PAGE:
NIL (was Re: goals of LispM, etc.)

Henry G. Baker
Wed, 30 Apr 1997 19:16:51 -3100 (PDT)

> > By having Lisp ideas at all levels -- scripts, macros,
> > VM's, compilers, lisp-in-lisp memory managers, lisp-oriented
> > persistent storage managers, etc -- you can mix-and-match things to
> > make solutions for specific instances.
> >
> What you're describing is a reflective architecture,


> BTW, mix and _Match_ makes me think about pattern matching and ML
> (another language that I'd like be well-integrated in a real OS),
> and reminds me that there's still something that bothers me: type systems,

Mitch Wand used to have an ML type system & type inferencer for Scheme.
I happen to think that that is a good idea for certain tasks -- I just
wouldn't want to make it a _requirement_ before code is allowed to execute.
Supporting such things should be encouraged.

> Which raises again the question of which LISP dialect to choose,
> as I don't think LispOS can reasonably qualify as an OS
> if it is unable to provide such support.

I don't think that it is necessary to choose one dialect over all
others if you provide for reasonable hooks.  E.g., it should be
possible to support both CL hairy arguments as well as Scheme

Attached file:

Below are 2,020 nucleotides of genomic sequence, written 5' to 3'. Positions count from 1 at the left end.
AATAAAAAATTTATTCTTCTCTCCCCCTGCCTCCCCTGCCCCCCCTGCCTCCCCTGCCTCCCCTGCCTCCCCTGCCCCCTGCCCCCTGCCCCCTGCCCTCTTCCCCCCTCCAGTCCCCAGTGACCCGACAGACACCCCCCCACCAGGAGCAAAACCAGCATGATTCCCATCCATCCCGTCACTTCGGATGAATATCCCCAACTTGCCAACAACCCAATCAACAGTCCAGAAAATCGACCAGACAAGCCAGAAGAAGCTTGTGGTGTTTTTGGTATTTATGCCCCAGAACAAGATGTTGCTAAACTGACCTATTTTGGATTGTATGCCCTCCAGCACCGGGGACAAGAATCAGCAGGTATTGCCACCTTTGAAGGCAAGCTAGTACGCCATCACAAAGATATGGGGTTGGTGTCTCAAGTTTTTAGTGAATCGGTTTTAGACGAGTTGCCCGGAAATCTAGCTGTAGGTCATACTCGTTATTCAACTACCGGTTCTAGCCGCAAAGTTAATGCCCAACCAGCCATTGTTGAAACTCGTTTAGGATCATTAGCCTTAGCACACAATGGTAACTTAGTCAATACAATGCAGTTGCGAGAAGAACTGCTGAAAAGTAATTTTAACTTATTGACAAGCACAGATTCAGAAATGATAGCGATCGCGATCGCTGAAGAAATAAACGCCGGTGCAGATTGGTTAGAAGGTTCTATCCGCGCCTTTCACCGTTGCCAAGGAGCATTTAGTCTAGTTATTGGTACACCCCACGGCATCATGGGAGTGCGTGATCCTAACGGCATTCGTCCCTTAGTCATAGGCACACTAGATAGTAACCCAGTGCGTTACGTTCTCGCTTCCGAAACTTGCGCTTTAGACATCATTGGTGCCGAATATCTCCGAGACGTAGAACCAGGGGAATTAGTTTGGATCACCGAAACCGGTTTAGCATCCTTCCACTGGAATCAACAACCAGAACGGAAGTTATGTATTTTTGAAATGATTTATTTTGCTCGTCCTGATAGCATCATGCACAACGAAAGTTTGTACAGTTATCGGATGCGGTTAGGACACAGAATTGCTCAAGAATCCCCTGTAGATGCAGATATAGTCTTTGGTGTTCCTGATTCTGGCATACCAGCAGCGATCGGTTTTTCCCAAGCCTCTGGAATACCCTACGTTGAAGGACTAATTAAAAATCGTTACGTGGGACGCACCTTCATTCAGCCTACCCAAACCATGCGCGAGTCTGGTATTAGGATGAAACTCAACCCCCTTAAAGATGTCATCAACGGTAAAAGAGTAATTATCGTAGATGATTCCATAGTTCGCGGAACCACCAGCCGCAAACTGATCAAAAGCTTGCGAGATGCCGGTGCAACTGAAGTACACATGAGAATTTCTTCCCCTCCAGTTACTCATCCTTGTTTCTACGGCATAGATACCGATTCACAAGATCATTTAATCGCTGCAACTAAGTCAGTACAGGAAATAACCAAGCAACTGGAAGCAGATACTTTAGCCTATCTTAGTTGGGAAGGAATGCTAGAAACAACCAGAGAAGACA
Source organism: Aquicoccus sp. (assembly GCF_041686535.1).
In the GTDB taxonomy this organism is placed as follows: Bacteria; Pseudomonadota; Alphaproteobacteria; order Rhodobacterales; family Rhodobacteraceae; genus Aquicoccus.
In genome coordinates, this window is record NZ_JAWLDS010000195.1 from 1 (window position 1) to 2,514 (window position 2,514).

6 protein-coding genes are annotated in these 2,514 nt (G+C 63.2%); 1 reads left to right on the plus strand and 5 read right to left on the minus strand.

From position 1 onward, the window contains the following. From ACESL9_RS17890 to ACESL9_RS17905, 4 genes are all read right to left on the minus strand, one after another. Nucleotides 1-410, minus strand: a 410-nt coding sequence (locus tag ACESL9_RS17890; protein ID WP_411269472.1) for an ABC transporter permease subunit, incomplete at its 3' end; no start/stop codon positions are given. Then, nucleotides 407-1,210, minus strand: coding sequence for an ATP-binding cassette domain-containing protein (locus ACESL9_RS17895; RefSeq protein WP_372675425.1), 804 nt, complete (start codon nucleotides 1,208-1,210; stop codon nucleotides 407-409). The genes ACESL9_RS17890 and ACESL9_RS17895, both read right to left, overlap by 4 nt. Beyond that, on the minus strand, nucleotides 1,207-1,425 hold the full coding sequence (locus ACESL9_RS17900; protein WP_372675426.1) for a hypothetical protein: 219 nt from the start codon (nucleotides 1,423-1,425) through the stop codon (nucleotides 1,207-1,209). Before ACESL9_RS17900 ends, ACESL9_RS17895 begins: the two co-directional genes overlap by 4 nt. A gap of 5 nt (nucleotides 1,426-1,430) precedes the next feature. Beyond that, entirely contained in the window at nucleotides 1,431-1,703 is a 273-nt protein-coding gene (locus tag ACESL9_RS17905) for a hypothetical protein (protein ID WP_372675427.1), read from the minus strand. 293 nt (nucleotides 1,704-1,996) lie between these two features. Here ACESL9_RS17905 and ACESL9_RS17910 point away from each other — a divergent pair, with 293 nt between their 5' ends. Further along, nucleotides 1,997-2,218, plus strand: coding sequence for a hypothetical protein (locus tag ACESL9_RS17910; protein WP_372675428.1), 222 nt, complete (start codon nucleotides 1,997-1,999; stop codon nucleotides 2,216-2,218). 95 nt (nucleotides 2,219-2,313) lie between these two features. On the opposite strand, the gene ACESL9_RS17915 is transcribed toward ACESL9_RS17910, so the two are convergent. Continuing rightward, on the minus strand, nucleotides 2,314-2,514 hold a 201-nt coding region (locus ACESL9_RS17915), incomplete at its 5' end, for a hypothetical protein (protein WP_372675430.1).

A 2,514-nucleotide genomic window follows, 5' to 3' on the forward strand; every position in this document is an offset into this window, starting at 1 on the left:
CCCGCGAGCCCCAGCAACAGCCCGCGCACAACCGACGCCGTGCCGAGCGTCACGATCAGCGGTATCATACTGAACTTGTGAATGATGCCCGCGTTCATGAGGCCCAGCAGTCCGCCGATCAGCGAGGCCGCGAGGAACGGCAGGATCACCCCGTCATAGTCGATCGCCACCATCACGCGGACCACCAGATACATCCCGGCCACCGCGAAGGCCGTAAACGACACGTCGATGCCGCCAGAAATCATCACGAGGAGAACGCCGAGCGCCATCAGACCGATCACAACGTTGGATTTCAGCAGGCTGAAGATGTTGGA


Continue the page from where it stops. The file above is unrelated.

continuations.  One of the first things SMBX had to do was to get Dave
Dyer to port a large Interlisp package and develop an Interlisp
compatibility package.

> Maybe we need a good module system to begin with.
> Will you help us design one?
> One goal is that it should do
> as well as ML module systems (SML's and OCAML's),
> including typechecking, in as much as there are declared types.

I wouldn't get too carried away here.  There are plenty of opportunities
for theses (undergrad, masters, phd), but I don't think that you want to
hold up progress by requiring that someone finish such a thesis before
work can proceed.  If the system is loose enough and productive enough,
then much can be retrofitted with better ideas downstream.  Isn't that
the beauty of Lisp?

Henry Baker
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